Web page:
How can I make sure that people have the best possible glasses even if there is no change in the strength of their lenses?
Here’s what I do. I start the process of recommending new glasses before and during the history and symptom-taking. When the person has sat down in the consulting room chair I ask to look at their glasses if they have them. If they don’t have glasses and they are a new patient I ask if they normally wear glasses. If they do I ask what condition they are in. If they do have glasses I look for scratches on the lenses, any faults with the hinges, and any damage to the frame. If the glasses are damaged I say things like:
If the lenses are scratched I say: ‘Your lenses are scratched and the scratches could be interfering with your eyesight. I can help fix this with some new glasses.’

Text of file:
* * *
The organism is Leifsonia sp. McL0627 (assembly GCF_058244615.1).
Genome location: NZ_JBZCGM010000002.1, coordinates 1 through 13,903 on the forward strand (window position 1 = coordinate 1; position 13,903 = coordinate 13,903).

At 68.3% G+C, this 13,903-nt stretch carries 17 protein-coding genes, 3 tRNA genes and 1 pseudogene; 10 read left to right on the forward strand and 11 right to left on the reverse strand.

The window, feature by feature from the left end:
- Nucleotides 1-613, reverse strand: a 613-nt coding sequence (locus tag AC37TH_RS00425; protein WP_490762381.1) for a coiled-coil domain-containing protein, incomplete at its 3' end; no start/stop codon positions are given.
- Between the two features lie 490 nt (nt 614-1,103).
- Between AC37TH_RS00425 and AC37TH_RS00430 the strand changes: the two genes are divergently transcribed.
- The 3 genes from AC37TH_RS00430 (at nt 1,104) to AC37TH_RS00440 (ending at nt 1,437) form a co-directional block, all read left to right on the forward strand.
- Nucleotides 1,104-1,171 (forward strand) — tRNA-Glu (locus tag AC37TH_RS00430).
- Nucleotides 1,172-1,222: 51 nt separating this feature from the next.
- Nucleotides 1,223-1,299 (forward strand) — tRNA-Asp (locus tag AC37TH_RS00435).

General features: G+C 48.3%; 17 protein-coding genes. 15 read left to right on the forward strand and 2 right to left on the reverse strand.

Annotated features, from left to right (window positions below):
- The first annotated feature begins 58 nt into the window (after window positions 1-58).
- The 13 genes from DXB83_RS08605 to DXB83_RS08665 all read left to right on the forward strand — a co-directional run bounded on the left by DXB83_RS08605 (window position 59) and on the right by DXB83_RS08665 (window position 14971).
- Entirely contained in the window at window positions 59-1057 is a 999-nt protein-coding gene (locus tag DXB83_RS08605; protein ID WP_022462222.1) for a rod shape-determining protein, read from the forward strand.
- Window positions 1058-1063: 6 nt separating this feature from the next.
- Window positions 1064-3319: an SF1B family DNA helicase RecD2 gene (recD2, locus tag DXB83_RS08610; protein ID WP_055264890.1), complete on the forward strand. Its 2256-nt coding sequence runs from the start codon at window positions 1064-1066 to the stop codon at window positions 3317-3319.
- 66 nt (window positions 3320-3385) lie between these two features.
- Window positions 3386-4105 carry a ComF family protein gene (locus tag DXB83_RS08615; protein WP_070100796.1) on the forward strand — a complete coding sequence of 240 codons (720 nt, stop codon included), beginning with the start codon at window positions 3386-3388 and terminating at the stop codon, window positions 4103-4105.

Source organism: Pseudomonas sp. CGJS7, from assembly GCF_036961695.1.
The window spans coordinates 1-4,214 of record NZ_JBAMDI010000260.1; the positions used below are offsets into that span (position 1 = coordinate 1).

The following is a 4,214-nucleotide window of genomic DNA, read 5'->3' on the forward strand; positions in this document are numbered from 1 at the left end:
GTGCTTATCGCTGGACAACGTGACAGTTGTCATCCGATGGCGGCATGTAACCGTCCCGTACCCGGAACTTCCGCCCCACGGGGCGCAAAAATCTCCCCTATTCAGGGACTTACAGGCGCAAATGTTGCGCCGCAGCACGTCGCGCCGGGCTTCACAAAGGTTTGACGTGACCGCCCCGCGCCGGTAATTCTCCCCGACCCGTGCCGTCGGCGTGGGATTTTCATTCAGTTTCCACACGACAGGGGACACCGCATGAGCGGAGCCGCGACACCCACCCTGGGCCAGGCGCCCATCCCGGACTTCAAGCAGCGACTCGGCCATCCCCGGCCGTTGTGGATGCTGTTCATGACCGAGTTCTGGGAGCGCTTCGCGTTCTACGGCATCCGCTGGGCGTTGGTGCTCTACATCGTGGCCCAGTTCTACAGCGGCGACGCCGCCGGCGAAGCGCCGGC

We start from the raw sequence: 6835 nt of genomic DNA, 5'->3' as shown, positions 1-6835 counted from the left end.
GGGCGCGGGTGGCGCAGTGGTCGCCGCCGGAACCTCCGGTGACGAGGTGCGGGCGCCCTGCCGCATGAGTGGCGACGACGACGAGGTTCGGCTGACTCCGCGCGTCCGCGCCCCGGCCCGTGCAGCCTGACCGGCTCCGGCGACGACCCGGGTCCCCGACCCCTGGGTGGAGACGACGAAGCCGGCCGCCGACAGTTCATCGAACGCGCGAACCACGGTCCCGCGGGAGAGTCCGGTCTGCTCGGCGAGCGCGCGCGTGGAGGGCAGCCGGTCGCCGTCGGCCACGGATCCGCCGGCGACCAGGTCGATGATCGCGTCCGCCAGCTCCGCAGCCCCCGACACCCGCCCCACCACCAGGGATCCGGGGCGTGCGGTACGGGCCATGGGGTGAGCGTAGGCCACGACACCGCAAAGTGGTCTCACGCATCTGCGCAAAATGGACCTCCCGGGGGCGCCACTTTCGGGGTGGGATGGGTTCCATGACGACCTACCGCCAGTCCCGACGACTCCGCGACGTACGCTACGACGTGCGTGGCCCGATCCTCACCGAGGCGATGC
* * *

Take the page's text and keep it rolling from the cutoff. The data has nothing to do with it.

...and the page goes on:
If the frame is damaged I say: ‘Your frame is likely to break soon. I can fix that with some new glasses.’
Or: ‘This lens is about to fall out’. I can fix that with some new glasses.’
Or: Your frames are bent and that reduces your vision. I can fix that with new glasses.’
So when we get to the end of the examination and the prescription has not changed I can refer back to my earlier comments.
Your lens strength hasn’t changed so that shows good stability but as I said earlier your lenses/frames are…and I can help fix that with new glasses.’
There are many reasons for recommending new glasses and a change in prescription is only one of those.